DMR opens Paradise terrain park

The new Paradise Freestyle Arena at Durango Mountain Resort survived the controversy and officially opened last Friday, Jan. 9. The new terrain park starts adjacent to the Paradise Race Arena, just below the top of Lift 1, and runs more than half a mile and 600 vertical feet down rider's right on Paradise and features 10 consecutive hits.

"We've been working on putting together a world-class terrain park here at DMR for several years," said designer Eric Mischker. "The terrain on Paradise has allowed us to do just that, and the hit-to-hit transitions running top to bottom should put even the best riders to the test."

Unique to the park is the inclusion of the locally built S-Rail. Silas Hatch and his classmates at Durango High School designed and built the rail in their fabrication class, with their teacher certifying the welds. DMR provided the funds for the materials.

The decision to site the park on Paradise had been somewhat controversial with several skiers bemoaning the loss of the front-side cruiser.

City extends parking meter time

Bowing to a request from downtown merchants, city officials have made all parking meters in the Central Business District into three-hour meters. The cost of parking has not changed, but cars will now be able to pay for three hours rather than two.

"Our goal in extending the parking time is to allow people the opportunity to spend more time in the downtown area without having to worry about the meter expiring," said Mayor Virginia Castro. "Several merchants have expressed their dismay at hearing shoppers say that they can't browse any longer because they're concerned about the parking meters. We hope this change will positively affect visitors to the Central Business District."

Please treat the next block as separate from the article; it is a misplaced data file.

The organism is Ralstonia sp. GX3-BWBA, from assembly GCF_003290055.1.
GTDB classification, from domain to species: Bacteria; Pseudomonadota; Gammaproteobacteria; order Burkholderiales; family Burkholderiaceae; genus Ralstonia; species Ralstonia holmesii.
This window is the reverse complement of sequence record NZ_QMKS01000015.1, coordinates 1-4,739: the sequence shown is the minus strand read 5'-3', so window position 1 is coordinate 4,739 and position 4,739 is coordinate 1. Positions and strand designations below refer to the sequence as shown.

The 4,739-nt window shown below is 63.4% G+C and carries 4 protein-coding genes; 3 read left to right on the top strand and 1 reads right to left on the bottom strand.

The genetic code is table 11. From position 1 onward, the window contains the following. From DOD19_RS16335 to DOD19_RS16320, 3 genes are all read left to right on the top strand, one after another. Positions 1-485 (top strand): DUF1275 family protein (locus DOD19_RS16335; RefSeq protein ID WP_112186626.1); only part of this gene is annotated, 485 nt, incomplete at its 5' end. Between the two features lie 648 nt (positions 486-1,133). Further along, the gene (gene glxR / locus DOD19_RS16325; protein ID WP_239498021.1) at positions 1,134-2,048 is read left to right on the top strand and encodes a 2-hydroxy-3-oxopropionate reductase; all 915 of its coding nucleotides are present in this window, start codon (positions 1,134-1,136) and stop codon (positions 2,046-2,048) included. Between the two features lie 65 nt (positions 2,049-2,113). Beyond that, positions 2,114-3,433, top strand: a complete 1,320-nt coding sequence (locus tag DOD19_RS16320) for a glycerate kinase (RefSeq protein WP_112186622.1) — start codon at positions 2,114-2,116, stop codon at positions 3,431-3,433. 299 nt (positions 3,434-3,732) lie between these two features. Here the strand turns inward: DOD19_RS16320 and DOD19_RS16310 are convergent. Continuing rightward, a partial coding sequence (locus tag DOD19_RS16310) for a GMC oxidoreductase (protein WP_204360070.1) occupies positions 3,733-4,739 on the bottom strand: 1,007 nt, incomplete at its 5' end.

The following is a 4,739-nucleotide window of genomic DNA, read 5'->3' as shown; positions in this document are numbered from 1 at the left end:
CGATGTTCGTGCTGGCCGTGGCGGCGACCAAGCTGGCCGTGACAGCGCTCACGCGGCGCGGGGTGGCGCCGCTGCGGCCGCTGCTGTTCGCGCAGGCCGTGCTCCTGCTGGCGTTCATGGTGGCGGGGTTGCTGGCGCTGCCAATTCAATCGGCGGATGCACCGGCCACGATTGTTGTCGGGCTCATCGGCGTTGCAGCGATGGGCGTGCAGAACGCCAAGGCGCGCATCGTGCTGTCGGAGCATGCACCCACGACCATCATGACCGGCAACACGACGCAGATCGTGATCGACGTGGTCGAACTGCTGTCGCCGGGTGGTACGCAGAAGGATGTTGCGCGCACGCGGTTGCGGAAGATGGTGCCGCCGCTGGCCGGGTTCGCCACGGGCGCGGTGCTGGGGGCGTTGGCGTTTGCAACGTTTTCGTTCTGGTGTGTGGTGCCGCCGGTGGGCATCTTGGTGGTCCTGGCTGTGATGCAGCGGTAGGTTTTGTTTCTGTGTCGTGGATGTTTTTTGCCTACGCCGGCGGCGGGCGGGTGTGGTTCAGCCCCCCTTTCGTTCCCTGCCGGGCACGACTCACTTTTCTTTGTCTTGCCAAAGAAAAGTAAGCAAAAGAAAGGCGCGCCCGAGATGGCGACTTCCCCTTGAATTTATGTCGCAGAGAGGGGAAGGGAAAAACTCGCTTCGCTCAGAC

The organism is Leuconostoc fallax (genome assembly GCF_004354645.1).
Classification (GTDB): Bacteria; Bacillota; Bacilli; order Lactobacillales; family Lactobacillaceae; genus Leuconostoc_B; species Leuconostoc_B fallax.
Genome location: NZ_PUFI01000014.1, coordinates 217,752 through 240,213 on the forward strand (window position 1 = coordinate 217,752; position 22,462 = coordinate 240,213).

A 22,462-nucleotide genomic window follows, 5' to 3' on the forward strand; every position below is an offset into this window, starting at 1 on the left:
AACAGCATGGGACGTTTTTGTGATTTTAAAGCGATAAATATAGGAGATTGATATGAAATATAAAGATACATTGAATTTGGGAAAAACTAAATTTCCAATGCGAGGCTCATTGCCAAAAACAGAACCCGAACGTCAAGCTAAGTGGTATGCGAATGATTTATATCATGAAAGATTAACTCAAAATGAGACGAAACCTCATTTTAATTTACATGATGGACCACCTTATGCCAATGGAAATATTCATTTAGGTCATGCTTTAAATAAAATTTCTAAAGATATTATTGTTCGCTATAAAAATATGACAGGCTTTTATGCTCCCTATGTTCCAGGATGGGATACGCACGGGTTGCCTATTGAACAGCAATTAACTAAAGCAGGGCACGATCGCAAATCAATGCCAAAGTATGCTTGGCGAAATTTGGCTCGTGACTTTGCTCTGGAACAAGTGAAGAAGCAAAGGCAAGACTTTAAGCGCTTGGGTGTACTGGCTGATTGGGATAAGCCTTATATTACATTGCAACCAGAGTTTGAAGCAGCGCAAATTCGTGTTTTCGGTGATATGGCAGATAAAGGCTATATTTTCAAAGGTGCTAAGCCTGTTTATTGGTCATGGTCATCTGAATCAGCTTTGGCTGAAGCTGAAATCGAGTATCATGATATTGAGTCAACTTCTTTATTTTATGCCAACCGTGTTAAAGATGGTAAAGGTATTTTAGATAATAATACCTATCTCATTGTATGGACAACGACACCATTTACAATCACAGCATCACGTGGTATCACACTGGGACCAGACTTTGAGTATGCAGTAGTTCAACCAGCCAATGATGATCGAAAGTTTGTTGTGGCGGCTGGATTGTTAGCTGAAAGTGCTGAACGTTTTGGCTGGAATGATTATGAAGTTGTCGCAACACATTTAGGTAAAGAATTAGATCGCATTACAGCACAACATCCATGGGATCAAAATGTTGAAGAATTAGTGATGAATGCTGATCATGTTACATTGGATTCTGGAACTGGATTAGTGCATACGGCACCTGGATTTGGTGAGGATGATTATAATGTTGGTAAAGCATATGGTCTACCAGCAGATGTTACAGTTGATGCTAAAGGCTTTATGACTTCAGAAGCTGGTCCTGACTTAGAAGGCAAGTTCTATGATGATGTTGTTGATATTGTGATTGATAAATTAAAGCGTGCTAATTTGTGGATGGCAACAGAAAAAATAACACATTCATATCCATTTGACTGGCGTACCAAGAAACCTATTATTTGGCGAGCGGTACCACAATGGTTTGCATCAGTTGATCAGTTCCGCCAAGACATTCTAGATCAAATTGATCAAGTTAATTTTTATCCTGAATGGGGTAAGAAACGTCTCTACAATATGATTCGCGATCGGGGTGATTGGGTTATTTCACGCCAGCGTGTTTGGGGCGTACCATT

Recent research on downtown parking confirms that many factors contribute to a less-than-efficient parking situation, according to the city. Bob Kunkel, Central Business District coordinator, commented, "Over the next few months, we plan to announce several new programs that will provide incentives to make parking downtown more customer friendly and increase the economic value of parking to our downtown merchants. At the same time, we will also increase the disincentives that currently are working against those goals."

compiled by Will Sands





News Index Second Index Opinion Index Classifieds Index Contact Index